Most will agree that there are times when police are justified in pulling their weapons; that there are times even when deadly force is necessary.
Likewise, most of us will agree that the vast majority of police officers not only deserve our respect, they deserve our support.
“Philando should not be dead,” she said.
Hatchett, host of the nationally syndicated television show “Judge Hatchett,” served eight years as chief judge of the Juvenile Court of Fulton County in Atlanta.
On Tuesday, at a news conference on the grounds of the Minnesota State Capitol, she announced plans to represent Castile’s family.
“I am deeply concerned about what seems to be an epidemic of African-American men being killed by police,” Hatchett said.
Castile, 32, was shot to death last week during a traffic stop in Falcon Heights, Minn.
His girlfriend, Diamond Reynolds, recorded his final moments and the aftermath of the shooting live on Facebook. His death, along with Alton Sterling's in Baton Rouge, La., sparked protests across the nation, including here in Atlanta.
"That kind of absolute violence is horrible on either side," she said. "This is not about police bashing. This is about our humanity or what's left of it."
Hatchett said that she has been encouraged by the very diverse show of support by protesters.
“Seventy percent of the demonstrators have been white citizens in Minnesota,” she said. “That’s an indication that people see this as a human issue and that blacks have been more negatively affected than others.”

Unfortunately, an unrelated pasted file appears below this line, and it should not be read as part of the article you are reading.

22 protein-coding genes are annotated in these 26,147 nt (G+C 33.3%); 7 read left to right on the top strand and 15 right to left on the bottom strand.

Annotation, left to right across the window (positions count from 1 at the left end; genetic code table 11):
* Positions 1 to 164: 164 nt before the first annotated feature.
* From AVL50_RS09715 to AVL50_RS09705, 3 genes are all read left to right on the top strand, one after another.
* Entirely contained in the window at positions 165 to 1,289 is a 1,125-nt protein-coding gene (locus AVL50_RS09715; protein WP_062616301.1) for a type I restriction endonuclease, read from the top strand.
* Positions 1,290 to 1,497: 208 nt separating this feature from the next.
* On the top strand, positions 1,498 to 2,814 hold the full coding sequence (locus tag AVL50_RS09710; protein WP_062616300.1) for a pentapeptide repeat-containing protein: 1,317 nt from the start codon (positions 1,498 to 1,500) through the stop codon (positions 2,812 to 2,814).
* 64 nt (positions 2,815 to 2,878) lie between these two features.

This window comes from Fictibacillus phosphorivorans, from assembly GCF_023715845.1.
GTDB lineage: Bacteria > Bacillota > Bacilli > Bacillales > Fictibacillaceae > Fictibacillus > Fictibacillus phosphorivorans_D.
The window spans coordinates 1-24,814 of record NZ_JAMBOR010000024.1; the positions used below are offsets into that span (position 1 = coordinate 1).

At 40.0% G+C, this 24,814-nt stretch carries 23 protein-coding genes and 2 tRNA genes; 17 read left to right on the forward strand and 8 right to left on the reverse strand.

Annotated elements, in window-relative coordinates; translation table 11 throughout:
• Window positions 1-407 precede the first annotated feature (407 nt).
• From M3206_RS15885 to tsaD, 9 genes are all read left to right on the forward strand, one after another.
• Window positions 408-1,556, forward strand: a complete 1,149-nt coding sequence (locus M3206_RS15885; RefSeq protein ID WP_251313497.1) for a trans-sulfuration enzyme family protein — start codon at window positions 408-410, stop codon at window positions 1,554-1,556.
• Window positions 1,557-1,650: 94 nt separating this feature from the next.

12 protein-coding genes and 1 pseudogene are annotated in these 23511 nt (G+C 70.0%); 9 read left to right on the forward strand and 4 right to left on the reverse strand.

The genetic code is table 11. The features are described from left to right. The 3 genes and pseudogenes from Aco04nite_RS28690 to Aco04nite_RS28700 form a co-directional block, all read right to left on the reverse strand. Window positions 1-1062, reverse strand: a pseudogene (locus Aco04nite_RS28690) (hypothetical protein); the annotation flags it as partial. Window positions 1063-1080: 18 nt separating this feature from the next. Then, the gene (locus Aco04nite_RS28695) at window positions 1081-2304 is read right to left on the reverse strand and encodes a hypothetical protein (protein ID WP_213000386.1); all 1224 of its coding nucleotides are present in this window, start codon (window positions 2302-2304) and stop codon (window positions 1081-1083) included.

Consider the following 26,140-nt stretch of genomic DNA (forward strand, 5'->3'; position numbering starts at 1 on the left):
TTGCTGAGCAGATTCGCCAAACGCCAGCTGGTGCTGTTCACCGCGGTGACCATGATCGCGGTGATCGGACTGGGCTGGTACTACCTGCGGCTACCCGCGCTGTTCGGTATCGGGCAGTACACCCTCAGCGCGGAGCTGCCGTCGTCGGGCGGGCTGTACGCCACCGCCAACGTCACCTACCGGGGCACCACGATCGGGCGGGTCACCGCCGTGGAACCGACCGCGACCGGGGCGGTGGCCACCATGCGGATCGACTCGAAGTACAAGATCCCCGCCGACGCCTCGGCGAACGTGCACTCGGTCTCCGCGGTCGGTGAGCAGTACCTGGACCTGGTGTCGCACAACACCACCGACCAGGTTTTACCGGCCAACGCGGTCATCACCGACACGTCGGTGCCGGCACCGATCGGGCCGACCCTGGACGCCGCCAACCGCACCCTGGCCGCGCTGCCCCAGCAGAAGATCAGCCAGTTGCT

They want less rhetoric and more action, including changes in how police are trained to do their jobs.
Specifically, Hatchett said the family wants a thorough audit of police processes. What happens when they stop someone? How are they trained?
“We ought to be looking critically at how this is happening in this country over and over again and move from rhetoric to what we need to do to get a different outcome,” Hatchett said. “We really hope to raise the conversation beyond Falcon Heights to every police department in this nation.”
Hatchett said she will be reaching out to both the Ramsey County district attorney and prosecutor to make sure charges are brought against the police officer who killed Castile, Jeronimo Yanez.
Yanez is on administrative leave. His attorney has said the shooting had to do with Castile’s gun. Not his race.
Yanez’s attorney Thomas Kelly was in court Tuesday morning and could not be reached for comment on the day of the news conference. On Thursday, a representative at his office said the attorney would not be taking calls from the media.
The question then, Hatchett said, is why stop him in the first place. Not only did Castile have a license to carry, he had never been convicted of a felony.
“Why was it necessary to pull him over and then shoot him when he was responding to a direct order to show his registration?” Hatchett asked.
While the vast majority of officers involved in these type shootings have not been indicted, Hatchett said this time has to be different.
On Monday, she toured the Cathedral of St. Paul, where friends and family of Philando Castile will celebrate his short life at noon Thursday.
“I have been so impressed with the strength of this family and the composure and determination of Ms. Castile that this is not just about justice for her son, but that this be a catalyst for real change,” Hatchett said. “This is not something that will happen immediately, but we must work diligently to change the narrative.”
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